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Cycling commissioners call on government to adopt 'top five' measures

Deniz Huseyin
19 August 2019
The UK’s cycling and walking commissioners: Chris Boardman, Will Norman, Shanaze Reade, Lee Craigie, Dame Sarah Storey and Simon O’Brien
The UK’s cycling and walking commissioners: Chris Boardman, Will Norman, Shanaze Reade, Lee Craigie, Dame Sarah Storey and Simon O’Brien

The UK’s cycling and walking commissioners have urged the Government to commit to long-term funding for active travel and to allow local authorities to use revenue from moving traffic fines towards road danger reduction. These are among a set of five requirements proposed by the commissioners.

Greater Manchester's cycling and walking commissioner Chris Boardman hosted a meeting to draw up the requirements. He was joined by Paralympian and Sheffield City Region commissioner Dame Sarah Storey; the West Midlands cycling ambassador and champion cyclist Shanaze Reade; London’s walking and cycling commissioner Will Norman; Scotland’s active nation commissioner Lee Craigie; and Liverpool City Council’s cycling champion Simon O’Brien.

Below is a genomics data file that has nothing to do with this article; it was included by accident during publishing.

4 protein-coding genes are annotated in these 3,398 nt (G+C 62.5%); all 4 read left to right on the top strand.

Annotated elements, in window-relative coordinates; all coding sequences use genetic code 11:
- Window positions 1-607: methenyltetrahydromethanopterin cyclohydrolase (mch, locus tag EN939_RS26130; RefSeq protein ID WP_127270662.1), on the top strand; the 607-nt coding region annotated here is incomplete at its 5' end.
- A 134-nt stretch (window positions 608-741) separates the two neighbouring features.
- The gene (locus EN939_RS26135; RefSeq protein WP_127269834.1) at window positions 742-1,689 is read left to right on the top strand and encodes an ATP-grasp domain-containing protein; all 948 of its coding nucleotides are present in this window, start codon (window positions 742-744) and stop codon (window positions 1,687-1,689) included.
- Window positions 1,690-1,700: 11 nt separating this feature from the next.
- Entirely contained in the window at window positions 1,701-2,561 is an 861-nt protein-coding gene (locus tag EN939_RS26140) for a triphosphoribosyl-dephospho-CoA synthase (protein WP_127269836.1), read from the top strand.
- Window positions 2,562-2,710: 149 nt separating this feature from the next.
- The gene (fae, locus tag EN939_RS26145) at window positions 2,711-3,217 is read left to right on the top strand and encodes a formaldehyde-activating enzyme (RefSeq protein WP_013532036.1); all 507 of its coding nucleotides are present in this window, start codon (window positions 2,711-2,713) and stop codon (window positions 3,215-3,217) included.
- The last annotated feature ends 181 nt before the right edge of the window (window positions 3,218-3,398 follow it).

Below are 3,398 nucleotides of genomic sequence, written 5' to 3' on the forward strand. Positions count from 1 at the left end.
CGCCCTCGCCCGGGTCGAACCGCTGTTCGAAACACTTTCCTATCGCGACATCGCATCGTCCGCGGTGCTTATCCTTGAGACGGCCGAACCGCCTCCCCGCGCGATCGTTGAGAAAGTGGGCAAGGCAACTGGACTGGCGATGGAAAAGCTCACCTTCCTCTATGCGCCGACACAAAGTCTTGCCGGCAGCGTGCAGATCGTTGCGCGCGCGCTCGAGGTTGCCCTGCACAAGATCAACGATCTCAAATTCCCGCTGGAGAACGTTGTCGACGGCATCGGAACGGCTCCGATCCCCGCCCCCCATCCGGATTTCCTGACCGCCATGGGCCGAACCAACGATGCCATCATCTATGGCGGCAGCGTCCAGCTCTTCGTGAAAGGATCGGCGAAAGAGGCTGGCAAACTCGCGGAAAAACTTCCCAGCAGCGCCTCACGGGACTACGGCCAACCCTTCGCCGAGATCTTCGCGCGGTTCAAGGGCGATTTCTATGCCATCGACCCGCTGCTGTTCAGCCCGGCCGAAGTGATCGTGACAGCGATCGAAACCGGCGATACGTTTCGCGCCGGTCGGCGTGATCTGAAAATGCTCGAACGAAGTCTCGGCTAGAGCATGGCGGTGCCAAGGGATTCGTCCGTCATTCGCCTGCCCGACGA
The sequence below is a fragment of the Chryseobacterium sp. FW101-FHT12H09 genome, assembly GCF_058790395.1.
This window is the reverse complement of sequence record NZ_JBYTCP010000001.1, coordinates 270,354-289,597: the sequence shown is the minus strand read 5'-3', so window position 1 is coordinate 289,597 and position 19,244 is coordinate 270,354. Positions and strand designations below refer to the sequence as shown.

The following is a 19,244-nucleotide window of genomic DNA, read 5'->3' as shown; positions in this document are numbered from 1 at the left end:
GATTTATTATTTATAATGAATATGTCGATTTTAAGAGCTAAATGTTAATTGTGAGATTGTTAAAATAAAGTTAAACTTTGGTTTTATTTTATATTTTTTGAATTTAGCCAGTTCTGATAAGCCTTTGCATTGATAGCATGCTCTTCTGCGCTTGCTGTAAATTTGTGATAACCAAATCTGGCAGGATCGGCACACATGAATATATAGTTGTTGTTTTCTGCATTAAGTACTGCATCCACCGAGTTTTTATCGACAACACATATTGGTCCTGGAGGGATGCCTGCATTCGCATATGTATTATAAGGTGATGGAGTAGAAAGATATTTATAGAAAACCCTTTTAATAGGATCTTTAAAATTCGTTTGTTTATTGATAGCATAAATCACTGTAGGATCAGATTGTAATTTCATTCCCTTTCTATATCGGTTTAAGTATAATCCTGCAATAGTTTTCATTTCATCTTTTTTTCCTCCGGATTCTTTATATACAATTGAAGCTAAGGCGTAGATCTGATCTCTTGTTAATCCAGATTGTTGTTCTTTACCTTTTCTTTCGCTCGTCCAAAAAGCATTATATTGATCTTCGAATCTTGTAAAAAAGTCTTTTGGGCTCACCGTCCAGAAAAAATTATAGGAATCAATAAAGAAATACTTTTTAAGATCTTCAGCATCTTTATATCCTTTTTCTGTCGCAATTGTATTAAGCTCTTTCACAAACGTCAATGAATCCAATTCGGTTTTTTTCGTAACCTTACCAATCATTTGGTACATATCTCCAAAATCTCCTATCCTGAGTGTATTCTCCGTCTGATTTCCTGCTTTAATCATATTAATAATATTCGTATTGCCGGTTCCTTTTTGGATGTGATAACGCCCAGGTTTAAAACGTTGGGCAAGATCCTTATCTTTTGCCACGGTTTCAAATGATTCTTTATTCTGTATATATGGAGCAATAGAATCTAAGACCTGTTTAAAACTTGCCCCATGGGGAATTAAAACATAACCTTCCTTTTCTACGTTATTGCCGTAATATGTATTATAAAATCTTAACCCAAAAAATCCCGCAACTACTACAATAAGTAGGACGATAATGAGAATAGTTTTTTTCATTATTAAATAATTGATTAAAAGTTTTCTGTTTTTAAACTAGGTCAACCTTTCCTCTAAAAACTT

The commissioners’ requirements are:

1. Commit to long-term devolved funding

2. A political commitment to minimum quality levels

3. Enable the local retention of fixed penalty notices to fund road danger reduction measures

4. Enable innovation by keeping road traffic regulations under review

5. Transport investment decisions should account for the true cost of car use to society

Boardman told LTT: “We asked the government for practical things, not pie in the sky, and how they can really help us move quickly.”

Top of the list was the commitment to long-term funding. “This does not have to be about lots of money, it is just knowing there will be an ongoing amount each year. If you are serious about this, you must have consistent funding - you can’t do it on a grant basis. Councils can’t employ people not knowing if this money going to be there in three years or not. They are not going to invest in training if there isn’t consistent funding.”

Local authorities should be allowed to carry out moving traffic offences, with revenue retained locally rather than going to the Treasury, says Boardman. “This means that funds generated could be invested back into the local community. People would see that the fines are going back into making their area and, in some cases their street, safer. 

“Ultimately, the aim would be to remove the need for major enforcement activity when casualty rates are drastically reduced through the provision of self-enforcing road infrastructure and change to road user behaviour.” 

An in-depth interview with Chris Boardman is in the latest issue of Local Transport Today 

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